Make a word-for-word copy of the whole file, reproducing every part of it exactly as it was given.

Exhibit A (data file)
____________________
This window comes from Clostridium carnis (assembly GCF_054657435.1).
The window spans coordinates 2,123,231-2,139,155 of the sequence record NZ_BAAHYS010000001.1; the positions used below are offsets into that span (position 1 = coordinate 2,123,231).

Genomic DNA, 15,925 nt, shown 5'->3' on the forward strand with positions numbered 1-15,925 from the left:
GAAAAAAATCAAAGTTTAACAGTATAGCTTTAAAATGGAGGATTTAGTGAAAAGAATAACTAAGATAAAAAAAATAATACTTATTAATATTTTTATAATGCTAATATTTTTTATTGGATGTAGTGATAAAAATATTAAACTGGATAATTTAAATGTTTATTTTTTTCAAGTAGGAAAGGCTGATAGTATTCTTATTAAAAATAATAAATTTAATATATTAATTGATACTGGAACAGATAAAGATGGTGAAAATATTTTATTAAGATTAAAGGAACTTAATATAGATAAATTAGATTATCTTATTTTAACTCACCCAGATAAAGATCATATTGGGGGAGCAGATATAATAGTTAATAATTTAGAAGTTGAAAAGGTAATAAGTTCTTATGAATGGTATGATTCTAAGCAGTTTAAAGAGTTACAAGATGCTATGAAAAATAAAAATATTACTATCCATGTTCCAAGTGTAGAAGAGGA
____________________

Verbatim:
This window comes from Clostridium carnis (assembly GCF_054657435.1).
The window spans coordinates 2,123,231-2,139,155 of the sequence record NZ_BAAHYS010000001.1; the positions used below are offsets into that span (position 1 = coordinate 2,123,231).

Genomic DNA, 15,925 nt, shown 5'->3' on the forward strand with positions numbered 1-15,925 from the left:
GAAAAAAATCAAAGTTTAACAGTATAGCTTTAAAATGGAGGATTTAGTGAAAAGAATAACTAAGATAAAAAAAATAATACTTATTAATATTTTTATAATGCTAATATTTTTTATTGGATGTAGTGATAAAAATATTAAACTGGATAATTTAAATGTTTATTTTTTTCAAGTAGGAAAGGCTGATAGTATTCTTATTAAAAATAATAAATTTAATATATTAATTGATACTGGAACAGATAAAGATGGTGAAAATATTTTATTAAGATTAAAGGAACTTAATATAGATAAATTAGATTATCTTATTTTAACTCACCCAGATAAAGATCATATTGGGGGAGCAGATATAATAGTTAATAATTTAGAAGTTGAAAAGGTAATAAGTTCTTATGAATGGTATGATTCTAAGCAGTTTAAAGAGTTACAAGATGCTATGAAAAATAAAAATATTACTATCCATGTTCCAAGTGTAGAAGAGGA